Nana’s Calzone

Nana’s Calzone


Nana’s Calzone is a delicious lunch or it can be served cold on a summer day.   When I serve it warm, I top it with a bit of marinara sauce.  All that is needed to complete the meal is a nice tossed salad. 



1 Pound Prosciutto

2 Pounds Ricotta Cheese

1 Cup Grated Parmesan Cheese

3 Eggs

1/2 Teaspoon Kosher Salt

1/2 Teaspoon Freshly Ground Pepper

Olive Oil

1/2 Pound Cubed Mozzarella Cheese

1 Pound Pizza Dough (Store Bought or Homemade)

1 Cup Marinara Sauce


Preheat your oven to 350° F. In a large size bowl mix together the prosciutto, ricotta, Parmesan, eggs, salt and pepper.  Set aside.  Stretch the pizza dough to make a 12 to 14 inch round.  Leave the dough slightly thick so that the filling will not ooze out.  Put the dough on a lightly oiled pizza pan.  Avoid the edges of the pan.  Spoon the filling onto half of the pizza round and fold the other half of the dough over to form a large turnover.  Press the edges tightly together, with your fingertips, until all of the dough is sealed.  Moisten the top and sides of the calzone with olive oil by using the palm of your hand to spread it evenly.  Cut a few slits in the middle of the calzone.  Put some cubes of the mozzarella and a couple tablespoons full of marinara sauce in each of the slits.  Use all of the cheese and sauce.  Bake the calzone in the oven for 45 minutes until golden brown.  I like to use the medium rack in the oven.  Remove from the oven and let sit for 20 minutes.  This will allow the cheese to set.  Cut into slices and serve as a lunch dish or an appetizer.  Top with more marinara sauce.  As an appetizer serves 8 and as a main course serves 1 to 2. 


Basic Pizza Dough

3/4 Cup Lukewarm Water

1 Package Dry Yeast

1/8 Teaspoon Sugar

3 Cups Unbleached Flour

1 Teaspoon Kosher Salt

1/4 Cup Olive Oil


Put the lukewarm water in a small bowl and sprinkle the yeast and sugar over it.  Let stand in a warm and draft free place for 15 minutes until a foam forms on the top.  Make sure that the water is NOT hot or it will kill the yeast.  In a large bowl combine 1 cup of flour and the salt.  Add the olive oil to the yeast mixture and pour the mixture into the bowl of flour.  Slowly add the second cup of the flour.  Stir with a wooden spoon.  When the dough begins to pull away from the sides of the bowl turn it out onto a floured board.  Gradually knead the rest of the flour into the dough until the dough is smooth and elastic.  The dough should no longer be sticky.  Depending on how moist your dough is will depend on how much flour you will need.  Coat a medium bowl with olive oil and place the dough in it.  Roll the dough to coat on all sides.  Cover tightly with plastic wrap and set in a warm place for about an hour.  The dough should double in size.  To test if the dough has doubled gently press your fingers into it.  If your fingers leave an impression then the dough is ready.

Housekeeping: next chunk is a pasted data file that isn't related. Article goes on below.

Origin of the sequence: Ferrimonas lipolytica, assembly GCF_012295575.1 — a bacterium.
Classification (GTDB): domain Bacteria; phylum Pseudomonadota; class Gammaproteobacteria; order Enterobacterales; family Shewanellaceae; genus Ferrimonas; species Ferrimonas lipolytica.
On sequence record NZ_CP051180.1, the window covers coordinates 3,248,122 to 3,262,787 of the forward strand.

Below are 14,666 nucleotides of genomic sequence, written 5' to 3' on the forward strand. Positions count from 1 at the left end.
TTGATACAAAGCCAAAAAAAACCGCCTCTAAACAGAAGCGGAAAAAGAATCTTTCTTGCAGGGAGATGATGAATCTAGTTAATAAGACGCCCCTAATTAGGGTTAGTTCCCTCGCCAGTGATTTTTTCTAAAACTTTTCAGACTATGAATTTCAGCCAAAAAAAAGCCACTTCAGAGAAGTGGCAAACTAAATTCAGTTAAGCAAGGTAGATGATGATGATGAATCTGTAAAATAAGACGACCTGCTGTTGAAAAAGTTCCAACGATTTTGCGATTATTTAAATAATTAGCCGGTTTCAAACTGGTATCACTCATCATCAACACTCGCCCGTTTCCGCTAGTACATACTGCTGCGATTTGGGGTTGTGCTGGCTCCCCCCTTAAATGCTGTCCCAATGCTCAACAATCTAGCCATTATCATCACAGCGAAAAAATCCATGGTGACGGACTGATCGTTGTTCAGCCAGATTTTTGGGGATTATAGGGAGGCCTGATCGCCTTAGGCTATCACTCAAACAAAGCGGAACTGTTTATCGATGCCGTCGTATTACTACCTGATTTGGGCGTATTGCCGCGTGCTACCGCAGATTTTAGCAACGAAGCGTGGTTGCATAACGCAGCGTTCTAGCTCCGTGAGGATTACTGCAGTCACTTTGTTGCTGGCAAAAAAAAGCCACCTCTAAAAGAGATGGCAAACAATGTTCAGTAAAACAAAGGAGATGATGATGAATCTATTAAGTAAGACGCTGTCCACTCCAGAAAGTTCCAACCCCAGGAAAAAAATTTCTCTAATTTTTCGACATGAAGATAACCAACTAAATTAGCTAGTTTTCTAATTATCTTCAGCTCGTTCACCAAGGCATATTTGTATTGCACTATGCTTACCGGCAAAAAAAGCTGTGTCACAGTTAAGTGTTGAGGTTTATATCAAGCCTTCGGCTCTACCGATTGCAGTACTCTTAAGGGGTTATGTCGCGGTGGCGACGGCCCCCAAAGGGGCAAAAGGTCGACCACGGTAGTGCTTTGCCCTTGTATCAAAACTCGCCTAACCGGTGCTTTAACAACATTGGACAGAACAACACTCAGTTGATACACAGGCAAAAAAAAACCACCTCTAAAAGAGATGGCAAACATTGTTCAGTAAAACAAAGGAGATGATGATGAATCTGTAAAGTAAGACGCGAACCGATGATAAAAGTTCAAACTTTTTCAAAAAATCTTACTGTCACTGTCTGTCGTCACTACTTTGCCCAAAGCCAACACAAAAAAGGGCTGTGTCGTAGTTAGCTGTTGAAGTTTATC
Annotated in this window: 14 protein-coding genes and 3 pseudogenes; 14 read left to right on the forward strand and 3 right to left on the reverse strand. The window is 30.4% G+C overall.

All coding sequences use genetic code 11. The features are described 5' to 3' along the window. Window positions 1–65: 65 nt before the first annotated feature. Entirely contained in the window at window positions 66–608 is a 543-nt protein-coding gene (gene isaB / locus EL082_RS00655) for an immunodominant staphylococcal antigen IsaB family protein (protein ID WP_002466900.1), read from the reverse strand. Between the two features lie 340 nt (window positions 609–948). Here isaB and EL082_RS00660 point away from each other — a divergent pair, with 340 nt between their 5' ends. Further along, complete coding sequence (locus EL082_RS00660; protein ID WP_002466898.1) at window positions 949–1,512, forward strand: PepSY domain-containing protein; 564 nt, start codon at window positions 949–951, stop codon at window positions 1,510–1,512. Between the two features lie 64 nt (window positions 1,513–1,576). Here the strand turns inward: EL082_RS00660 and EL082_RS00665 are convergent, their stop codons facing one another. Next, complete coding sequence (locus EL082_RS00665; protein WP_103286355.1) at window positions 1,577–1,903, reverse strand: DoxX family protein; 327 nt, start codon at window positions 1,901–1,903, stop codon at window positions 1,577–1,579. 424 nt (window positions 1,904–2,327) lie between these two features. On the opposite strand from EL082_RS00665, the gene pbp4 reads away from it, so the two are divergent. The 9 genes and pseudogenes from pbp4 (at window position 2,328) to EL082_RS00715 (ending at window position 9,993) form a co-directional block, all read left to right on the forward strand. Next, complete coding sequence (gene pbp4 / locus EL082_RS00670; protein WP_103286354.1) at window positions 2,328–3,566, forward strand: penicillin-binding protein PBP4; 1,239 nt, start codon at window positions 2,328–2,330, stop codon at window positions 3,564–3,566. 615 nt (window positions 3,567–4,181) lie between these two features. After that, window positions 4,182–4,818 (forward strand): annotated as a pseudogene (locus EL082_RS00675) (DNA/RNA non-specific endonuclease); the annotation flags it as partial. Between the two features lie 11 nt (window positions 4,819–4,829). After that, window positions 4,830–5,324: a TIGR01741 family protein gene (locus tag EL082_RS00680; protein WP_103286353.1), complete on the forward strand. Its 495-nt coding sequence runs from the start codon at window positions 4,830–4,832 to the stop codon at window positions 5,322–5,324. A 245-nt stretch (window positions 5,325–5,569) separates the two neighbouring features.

Victoria has been cooking and writing recipes since she was a a young girl. Originally from Nebraska, her appreciation for culinary technique took off when she moved to Lyon, France. Victoria is published in Hearst Newspapers, Greenwich Free Press, New Canaanite, and more.

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